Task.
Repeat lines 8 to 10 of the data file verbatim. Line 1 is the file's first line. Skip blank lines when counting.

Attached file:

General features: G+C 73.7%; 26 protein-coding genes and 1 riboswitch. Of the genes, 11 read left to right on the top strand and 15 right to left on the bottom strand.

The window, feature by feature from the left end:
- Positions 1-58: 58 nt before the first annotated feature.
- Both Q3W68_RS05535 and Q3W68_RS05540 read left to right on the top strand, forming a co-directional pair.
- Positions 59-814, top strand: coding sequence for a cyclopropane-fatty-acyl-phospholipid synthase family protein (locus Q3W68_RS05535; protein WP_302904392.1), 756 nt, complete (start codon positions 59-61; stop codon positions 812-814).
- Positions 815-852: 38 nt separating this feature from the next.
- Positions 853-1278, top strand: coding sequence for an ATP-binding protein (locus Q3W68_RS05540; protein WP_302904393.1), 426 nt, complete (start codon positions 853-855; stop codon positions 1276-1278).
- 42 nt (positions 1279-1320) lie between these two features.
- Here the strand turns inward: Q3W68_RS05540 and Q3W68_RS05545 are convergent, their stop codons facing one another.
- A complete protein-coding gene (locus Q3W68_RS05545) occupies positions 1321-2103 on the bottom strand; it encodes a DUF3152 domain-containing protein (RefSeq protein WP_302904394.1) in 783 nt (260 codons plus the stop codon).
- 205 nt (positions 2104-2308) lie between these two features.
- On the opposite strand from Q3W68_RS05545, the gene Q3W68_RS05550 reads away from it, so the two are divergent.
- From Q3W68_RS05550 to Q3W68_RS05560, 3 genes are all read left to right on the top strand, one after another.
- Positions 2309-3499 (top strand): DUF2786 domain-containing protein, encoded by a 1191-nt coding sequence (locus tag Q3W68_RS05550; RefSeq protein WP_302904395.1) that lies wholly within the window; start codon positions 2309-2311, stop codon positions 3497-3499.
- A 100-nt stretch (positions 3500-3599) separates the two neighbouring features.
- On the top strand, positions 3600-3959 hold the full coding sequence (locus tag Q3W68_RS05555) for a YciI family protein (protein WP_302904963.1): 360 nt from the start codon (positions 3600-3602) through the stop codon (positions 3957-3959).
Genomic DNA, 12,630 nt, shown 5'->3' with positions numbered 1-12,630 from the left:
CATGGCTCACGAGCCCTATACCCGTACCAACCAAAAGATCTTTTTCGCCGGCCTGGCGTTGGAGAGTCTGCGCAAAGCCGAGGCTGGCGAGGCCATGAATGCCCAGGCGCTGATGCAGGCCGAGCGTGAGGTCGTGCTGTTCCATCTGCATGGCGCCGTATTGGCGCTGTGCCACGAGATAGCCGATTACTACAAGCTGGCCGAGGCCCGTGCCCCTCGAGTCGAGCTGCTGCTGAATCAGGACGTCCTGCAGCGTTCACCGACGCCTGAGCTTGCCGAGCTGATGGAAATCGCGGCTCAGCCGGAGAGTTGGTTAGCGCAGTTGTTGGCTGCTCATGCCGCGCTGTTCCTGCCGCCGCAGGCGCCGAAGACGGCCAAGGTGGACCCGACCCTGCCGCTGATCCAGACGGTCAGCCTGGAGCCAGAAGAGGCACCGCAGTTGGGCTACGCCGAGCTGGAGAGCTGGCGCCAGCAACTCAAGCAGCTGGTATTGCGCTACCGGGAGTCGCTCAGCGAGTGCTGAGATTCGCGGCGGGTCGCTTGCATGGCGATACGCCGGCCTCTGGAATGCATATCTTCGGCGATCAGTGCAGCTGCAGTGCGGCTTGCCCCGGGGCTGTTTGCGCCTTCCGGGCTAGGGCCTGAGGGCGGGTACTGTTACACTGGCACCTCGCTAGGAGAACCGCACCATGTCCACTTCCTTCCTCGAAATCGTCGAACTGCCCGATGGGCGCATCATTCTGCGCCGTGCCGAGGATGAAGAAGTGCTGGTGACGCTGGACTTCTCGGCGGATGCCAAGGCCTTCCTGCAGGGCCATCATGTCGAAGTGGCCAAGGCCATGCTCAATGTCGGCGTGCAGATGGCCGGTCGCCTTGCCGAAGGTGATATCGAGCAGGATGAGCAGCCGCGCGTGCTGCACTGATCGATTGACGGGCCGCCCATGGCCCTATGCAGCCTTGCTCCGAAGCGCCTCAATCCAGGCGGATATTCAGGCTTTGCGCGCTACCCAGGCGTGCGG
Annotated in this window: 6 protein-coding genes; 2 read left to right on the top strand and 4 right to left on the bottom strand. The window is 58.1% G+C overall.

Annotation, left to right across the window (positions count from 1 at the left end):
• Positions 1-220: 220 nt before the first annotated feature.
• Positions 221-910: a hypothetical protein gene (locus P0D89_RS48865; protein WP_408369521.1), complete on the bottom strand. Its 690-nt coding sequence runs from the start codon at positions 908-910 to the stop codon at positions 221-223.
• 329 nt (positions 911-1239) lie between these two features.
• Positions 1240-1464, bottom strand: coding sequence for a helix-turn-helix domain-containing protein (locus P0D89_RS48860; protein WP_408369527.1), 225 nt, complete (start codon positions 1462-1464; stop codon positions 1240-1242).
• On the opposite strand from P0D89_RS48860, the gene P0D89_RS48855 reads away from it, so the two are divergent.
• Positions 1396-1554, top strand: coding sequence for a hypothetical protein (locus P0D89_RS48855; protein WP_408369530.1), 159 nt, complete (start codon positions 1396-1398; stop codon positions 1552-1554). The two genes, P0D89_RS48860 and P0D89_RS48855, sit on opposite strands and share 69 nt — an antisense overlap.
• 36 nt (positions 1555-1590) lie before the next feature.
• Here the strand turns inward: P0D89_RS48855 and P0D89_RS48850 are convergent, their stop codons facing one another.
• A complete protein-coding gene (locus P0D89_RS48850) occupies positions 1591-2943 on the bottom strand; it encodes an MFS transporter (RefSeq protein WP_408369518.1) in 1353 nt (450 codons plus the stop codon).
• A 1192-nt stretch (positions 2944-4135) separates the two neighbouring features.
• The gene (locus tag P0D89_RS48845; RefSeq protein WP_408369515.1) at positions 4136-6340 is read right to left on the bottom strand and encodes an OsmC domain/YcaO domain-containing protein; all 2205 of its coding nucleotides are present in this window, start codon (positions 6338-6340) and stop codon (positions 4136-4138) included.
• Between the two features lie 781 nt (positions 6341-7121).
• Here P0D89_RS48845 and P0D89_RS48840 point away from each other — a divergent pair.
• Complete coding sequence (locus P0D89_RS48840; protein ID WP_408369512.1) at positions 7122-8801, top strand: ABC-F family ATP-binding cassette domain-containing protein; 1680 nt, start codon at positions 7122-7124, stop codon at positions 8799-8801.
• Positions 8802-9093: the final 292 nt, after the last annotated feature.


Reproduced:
- 42 nt (positions 1279-1320) lie between these two features.
- Here the strand turns inward: Q3W68_RS05540 and Q3W68_RS05545 are convergent, their stop codons facing one another.
- A complete protein-coding gene (locus Q3W68_RS05545) occupies positions 1321-2103 on the bottom strand; it encodes a DUF3152 domain-containing protein (RefSeq protein WP_302904394.1) in 783 nt (260 codons plus the stop codon).